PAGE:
Author: Miller-Matero LR1,2, Coleman JP1,2, Smith-Mason CE1, Moore DA1,3, Marszalek D1, Ahmedani BK1,2
1Behavioral Health Department.
2Center for Health Policy and Health Services Research, Henry Ford Hospital, Detroit, Michigan, USA.
3Division of Acute Care Surgery, Department of Surgery.
Conference/Journal: Pain Med.
Date published: 2019 Apr 24
Other: Pages: pnz082 , Special Notes: doi: 10.1093/pm/pnz082. [Epub ahead of print] , Word Count: 261
OBJECTIVE: Mindfulness interventions may be beneficial for patients with chronic pain; however, the effects for acute pain are not understood. The purpose of this study was to pilot test a brief mindfulness intervention for acute pain and stress for patients in an inpatient medical setting.
DESIGN: Pilot randomized clinical trial.
SETTING: An inpatient Acute Care Surgery service at an urban hospital.
SUBJECTS: Sixty patients with acute pain were randomly selected and agreed to participate.
METHODS: Interested patients consented to the study and were randomized to the 10-minute intervention (i.e., mindfulness strategy) or comparison group (i.e., education on the Gate Control Theory of Pain). Participants completed pre- and post-assessment measures on pain severity and stress.
RESULTS: Preliminary results showed that within the intervention and comparison groups, participants experienced decreases in pain from pre- to post-intervention (P = 0.002 and 0.005, respectively). Within the intervention group, there was a significant decrease in stress from pre- to post-intervention (P = 0.001). There were no significant changes for stress within the comparison group (P = 0.32). There were no significant differences between the intervention and comparison groups for pain (P = 0.44) or stress (P = 0.07) at post-intervention, although Cohen's d effect sizes were small to medium for pain and stress, respectively.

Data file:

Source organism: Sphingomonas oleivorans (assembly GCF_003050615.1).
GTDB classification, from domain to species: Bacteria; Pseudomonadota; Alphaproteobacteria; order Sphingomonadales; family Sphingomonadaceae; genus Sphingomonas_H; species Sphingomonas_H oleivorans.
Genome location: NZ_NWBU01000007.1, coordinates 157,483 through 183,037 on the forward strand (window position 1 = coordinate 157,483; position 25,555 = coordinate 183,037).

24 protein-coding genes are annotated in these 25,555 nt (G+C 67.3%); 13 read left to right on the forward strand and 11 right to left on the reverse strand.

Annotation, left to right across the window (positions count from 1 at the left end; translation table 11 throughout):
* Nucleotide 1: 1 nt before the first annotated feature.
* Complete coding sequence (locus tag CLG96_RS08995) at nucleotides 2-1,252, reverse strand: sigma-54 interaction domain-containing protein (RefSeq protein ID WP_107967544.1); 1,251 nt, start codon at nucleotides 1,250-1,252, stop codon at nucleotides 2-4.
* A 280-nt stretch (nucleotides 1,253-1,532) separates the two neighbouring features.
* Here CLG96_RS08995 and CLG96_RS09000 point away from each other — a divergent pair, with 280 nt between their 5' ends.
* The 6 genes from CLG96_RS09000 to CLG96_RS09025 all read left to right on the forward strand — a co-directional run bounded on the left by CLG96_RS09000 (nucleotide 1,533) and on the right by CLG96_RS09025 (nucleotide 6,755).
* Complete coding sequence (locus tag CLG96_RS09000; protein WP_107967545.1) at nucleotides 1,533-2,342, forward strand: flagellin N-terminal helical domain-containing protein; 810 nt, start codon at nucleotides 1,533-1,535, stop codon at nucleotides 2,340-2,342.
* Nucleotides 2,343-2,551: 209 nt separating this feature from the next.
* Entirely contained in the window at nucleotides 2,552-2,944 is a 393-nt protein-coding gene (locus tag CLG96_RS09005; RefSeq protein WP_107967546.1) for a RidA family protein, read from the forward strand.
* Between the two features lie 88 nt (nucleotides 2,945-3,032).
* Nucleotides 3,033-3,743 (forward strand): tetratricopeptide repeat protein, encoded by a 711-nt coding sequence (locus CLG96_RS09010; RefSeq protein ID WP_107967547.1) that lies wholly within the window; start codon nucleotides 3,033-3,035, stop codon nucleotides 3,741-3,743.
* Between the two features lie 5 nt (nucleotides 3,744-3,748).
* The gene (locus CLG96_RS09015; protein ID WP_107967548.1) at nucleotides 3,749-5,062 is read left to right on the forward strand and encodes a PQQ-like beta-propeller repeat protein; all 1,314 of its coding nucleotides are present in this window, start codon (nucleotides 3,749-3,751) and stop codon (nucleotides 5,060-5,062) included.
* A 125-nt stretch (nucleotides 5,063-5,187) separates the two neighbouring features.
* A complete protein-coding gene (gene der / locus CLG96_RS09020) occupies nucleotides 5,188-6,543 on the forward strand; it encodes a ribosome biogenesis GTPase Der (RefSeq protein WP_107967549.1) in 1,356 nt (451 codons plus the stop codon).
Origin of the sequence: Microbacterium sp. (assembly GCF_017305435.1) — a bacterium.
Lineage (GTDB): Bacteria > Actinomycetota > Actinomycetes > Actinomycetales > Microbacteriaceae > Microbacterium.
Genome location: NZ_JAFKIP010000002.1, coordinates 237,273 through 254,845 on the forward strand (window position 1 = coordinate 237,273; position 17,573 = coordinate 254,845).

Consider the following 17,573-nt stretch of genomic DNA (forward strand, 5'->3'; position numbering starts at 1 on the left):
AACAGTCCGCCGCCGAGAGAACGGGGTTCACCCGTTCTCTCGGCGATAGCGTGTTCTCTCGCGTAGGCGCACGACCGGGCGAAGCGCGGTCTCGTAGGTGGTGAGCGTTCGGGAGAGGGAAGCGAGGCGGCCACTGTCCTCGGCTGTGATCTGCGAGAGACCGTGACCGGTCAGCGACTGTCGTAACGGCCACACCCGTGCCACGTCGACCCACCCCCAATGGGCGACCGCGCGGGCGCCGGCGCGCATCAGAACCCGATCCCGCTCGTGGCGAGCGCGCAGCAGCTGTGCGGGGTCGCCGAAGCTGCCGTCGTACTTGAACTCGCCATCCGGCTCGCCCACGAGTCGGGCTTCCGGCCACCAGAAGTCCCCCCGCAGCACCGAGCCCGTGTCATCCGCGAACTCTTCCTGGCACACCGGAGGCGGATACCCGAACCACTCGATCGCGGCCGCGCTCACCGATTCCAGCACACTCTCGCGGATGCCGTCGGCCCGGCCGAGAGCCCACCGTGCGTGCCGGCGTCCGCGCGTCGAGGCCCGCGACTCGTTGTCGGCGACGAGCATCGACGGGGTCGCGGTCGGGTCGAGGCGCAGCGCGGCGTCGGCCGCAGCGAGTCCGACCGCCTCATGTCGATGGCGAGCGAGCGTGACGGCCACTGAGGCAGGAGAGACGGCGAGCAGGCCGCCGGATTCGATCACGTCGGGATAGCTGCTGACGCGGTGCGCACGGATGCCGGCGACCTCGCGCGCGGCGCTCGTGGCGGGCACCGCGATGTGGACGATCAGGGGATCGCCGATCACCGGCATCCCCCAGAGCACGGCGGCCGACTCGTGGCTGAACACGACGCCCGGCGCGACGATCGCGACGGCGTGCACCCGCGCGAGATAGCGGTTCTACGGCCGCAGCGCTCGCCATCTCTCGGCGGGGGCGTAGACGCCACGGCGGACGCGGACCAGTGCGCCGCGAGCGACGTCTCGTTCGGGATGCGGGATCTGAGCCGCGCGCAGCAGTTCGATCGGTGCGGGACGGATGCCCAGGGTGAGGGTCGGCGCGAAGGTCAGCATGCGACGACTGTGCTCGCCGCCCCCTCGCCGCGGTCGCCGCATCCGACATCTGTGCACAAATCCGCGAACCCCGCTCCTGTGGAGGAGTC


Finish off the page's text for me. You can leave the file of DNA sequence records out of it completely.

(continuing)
CONCLUSIONS: A brief mindfulness intervention for medically hospitalized patients with acute pain may decrease pain and stress. Future research should examine this intervention with a fully powered, larger sample to examine efficacy.
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KEYWORDS: Acute Pain; Medical Inpatients; Mindfulness; Psychological Intervention; Stress
PMID: 31329961 DOI: 10.1093/pm/pnz082